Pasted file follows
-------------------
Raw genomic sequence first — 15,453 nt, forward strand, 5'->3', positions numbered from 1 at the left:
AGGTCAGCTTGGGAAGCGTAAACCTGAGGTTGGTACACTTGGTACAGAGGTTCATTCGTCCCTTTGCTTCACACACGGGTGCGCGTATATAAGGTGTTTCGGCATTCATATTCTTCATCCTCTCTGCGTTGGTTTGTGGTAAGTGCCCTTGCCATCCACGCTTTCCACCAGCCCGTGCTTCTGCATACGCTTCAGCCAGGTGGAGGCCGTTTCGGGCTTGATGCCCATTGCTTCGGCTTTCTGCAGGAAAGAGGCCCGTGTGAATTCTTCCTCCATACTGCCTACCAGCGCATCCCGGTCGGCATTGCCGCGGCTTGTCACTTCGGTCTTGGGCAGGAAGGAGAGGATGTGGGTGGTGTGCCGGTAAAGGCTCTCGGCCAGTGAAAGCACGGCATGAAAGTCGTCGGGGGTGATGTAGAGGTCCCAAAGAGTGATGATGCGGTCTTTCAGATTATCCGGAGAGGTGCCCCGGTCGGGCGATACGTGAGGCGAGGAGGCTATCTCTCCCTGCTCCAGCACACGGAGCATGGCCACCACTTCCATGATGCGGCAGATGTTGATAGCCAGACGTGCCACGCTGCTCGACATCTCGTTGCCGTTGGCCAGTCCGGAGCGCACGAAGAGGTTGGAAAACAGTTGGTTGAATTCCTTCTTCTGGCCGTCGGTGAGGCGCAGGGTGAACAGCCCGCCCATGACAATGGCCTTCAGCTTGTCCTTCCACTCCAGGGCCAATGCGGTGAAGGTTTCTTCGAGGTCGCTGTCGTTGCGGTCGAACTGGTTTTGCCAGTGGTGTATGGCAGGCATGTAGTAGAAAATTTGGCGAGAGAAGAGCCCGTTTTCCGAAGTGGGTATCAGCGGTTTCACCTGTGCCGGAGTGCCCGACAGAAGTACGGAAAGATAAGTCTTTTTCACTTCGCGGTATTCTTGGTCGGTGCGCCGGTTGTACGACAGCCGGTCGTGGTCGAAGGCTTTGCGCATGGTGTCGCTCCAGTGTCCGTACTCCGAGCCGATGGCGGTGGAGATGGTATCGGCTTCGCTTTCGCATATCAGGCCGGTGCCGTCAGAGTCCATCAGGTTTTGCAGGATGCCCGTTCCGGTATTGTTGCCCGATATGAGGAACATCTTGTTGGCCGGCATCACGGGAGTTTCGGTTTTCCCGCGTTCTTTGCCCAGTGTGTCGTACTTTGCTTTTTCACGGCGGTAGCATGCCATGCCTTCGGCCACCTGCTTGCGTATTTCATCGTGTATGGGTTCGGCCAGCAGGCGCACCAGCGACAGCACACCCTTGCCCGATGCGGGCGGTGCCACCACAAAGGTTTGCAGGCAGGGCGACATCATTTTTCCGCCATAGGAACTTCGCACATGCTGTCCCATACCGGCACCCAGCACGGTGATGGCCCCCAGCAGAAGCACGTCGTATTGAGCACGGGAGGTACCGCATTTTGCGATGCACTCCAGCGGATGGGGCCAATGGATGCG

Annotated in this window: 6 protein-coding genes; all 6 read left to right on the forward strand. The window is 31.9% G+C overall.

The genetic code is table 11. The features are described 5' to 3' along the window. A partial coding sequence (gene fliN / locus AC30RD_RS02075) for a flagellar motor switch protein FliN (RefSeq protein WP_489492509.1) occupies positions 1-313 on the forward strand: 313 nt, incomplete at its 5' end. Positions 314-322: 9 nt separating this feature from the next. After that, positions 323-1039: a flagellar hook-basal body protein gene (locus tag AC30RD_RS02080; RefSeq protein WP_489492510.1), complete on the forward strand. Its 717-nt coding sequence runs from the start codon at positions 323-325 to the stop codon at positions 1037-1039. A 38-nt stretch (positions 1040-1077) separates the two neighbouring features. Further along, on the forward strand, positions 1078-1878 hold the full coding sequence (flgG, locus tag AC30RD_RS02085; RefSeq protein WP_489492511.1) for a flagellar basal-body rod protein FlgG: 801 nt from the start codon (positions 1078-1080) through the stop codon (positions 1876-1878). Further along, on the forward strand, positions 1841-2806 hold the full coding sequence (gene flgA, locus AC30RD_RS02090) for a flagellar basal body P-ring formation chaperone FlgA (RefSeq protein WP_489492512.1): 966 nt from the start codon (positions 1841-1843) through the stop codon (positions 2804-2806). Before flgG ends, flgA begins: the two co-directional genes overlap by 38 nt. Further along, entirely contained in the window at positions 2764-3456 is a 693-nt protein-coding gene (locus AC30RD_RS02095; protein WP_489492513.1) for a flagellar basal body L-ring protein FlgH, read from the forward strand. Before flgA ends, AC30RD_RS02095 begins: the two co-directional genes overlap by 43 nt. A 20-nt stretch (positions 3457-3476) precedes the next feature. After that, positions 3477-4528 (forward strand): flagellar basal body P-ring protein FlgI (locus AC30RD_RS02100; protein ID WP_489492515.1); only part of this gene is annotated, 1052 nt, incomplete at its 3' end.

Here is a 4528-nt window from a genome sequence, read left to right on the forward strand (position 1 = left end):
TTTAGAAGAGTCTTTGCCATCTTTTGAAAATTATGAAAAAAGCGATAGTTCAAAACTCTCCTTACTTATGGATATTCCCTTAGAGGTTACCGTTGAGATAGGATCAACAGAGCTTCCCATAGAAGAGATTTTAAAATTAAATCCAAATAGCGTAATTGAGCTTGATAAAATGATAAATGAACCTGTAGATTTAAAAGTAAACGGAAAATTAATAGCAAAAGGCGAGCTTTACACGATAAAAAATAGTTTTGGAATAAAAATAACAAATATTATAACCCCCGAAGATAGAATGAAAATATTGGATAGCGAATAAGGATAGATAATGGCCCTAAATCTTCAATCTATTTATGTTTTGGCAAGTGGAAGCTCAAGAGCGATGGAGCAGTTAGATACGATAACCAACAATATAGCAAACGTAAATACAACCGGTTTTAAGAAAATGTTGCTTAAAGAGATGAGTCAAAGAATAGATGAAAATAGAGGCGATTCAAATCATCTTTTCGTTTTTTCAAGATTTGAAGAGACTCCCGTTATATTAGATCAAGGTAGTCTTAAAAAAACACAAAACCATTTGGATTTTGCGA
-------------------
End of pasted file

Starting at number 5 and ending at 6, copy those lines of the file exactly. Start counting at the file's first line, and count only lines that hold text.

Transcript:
Here is a 4528-nt window from a genome sequence, read left to right on the forward strand (position 1 = left end):
TTTAGAAGAGTCTTTGCCATCTTTTGAAAATTATGAAAAAAGCGATAGTTCAAAACTCTCCTTACTTATGGATATTCCCTTAGAGGTTACCGTTGAGATAGGATCAACAGAGCTTCCCATAGAAGAGATTTTAAAATTAAATCCAAATAGCGTAATTGAGCTTGATAAAATGATAAATGAACCTGTAGATTTAAAAGTAAACGGAAAATTAATAGCAAAAGGCGAGCTTTACACGATAAAAAATAGTTTTGGAATAAAAATAACAAATATTATAACCCCCGAAGATAGAATGAAAATATTGGATAGCGAATAAGGATAGATAATGGCCCTAAATCTTCAATCTATTTATGTTTTGGCAAGTGGAAGCTCAAGAGCGATGGAGCAGTTAGATACGATAACCAACAATATAGCAAACGTAAATACAACCGGTTTTAAGAAAATGTTGCTTAAAGAGATGAGTCAAAGAATAGATGAAAATAGAGGCGATTCAAATCATCTTTTCGTTTTTTCAAGATTTGAAGAGACTCCCGTTATATTAGATCAAGGTAGTCTTAAAAAAACACAAAACCATTTGGATTTTGCGA